Despite this, the only advantage Stalin enjoys while facing the electorate is that he has worked under the tutelage of Karunanidhi for quite a long time. Palaniswami has an edge over Stalin for having managed the party and the state well, fighting against all odds and coming out unscathed. All said and done, in the absence of Jayalalitha and Karunanidhi, the tussle for power is going to be keen, with both parties leaving no stone unturned to stitch up alliances for emerging victorious.
K.R. Srinivasan, Secunderabad
This refers to your cover story She, the Dalit: Hathras and Beyond (October 19). The sky turned red, yellow and became black, leaving a black moon on its head forever as the body of a 19-year-old Dalit gang-rape victim was burned, not cremated, in the middle of the night, by an uncaring, insensitive and malicious caste-privileged district administration in Hathras, and the sky poured tears of the grieving mother.
Richa Juyal, Dehradun
This refers to your editorial comment (The Hateras and Us, October 19). Your take on the issue is biased as you seem to have leaned towards the leftist manner of reporting an incident. Dalits are Dalits, and it looks like they will always be treated the way they are treated today.
Vishwanath Dhotre, On E-Mail
In these dismal times, it was nice to once again find a journalist writing about what good journalism should be about. The cover story on Dalit women is even more timely. It reminds us, again, that 70 years later, the right to equality enshrined in our Constitution is far from the lived reality of millions of our fellow citizens. In these times of hyper Hindu nationalism, this issue of Outlook provides a much-needed corrective to the idea of New India.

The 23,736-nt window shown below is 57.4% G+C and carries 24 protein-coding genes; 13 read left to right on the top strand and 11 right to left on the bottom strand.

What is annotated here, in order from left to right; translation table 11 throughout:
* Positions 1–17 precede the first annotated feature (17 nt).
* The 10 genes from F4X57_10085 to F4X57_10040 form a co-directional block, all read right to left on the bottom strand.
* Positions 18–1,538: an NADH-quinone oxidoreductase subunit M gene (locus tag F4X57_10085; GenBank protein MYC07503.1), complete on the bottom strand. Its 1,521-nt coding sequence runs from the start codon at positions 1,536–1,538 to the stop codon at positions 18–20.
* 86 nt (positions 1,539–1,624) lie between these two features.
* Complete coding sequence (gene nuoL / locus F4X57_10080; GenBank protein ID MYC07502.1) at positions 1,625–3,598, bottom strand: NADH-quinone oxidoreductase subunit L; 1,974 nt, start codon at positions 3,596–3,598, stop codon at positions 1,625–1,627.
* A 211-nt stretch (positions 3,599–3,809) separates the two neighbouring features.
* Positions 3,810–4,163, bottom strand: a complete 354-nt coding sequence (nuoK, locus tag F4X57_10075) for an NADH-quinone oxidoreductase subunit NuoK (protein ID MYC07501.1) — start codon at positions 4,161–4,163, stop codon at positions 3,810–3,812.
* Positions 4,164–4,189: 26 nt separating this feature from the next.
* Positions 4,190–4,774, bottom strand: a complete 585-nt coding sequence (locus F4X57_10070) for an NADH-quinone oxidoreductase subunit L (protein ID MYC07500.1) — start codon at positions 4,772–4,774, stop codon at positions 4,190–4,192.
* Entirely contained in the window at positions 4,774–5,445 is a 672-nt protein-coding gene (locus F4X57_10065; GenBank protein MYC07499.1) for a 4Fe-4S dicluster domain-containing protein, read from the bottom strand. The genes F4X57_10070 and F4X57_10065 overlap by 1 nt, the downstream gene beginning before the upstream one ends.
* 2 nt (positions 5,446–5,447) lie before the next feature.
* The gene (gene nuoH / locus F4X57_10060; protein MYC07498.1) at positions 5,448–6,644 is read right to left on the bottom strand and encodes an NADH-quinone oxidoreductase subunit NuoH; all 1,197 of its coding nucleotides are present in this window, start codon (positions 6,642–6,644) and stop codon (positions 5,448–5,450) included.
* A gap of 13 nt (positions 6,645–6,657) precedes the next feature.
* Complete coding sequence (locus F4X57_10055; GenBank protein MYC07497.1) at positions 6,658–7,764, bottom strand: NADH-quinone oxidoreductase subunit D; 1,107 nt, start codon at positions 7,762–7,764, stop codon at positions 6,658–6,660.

This refers to Inequality Paradox (October 12) in your package on Aatma Nirbhar Bharat. Thirty years of ‘liberalisation, globalisation and privatisation’ have created more inequalities of income, while the policies of successive governments have helped increase the wealth of big business houses and multinational corporations. The article, however, suggests no solutions in this respect. It is better to strengthen our tax system. We should make our tax system more progressive by taxing the super-rich at higher rates and use the revenue for welfare measures to benefit the deprived and the dispossessed. If inequalities are not reduced, then social tensions would get exacerbated and lead to higher crime rates.
D.B. Madan, New Delhi
This refers to Sunil Mehra’s Delhi Diary (October 12). What a touching, uplifting, lyrical tribute to the late Sadia Dehlvi, so full of elegance and “sweet reasonableness”—a sweet flower crushed by malign exterior influence, natural and man-made! As King Lear said on the death of his dearest child Cordelia: “Upon such sacrifices, my Cordelia, / The gods themselves throw incence.”
B.M. Bajaj, Gurgaon
Heartiest thanks for publishing a Jail Diary (September 21) by Dr Kafeel Khan. The sordid saga of this most humane doctor depicts the true picture of our administration. We are dumbfounded to see the subdued reaction of doctors’ associations to the illegal detention of a medical practitioner. Are doctors really above caste and religion?
Kushal Chakraborty, On E-Mail
The headline of your story on the Babri Masjid verdict (A Fierce-Eyed Mob, As Gods Wore Blinkers (October 12) is amusing simply because it is really truthful, which is rarely noticed these days in the media.
N. Bhartiya, Goa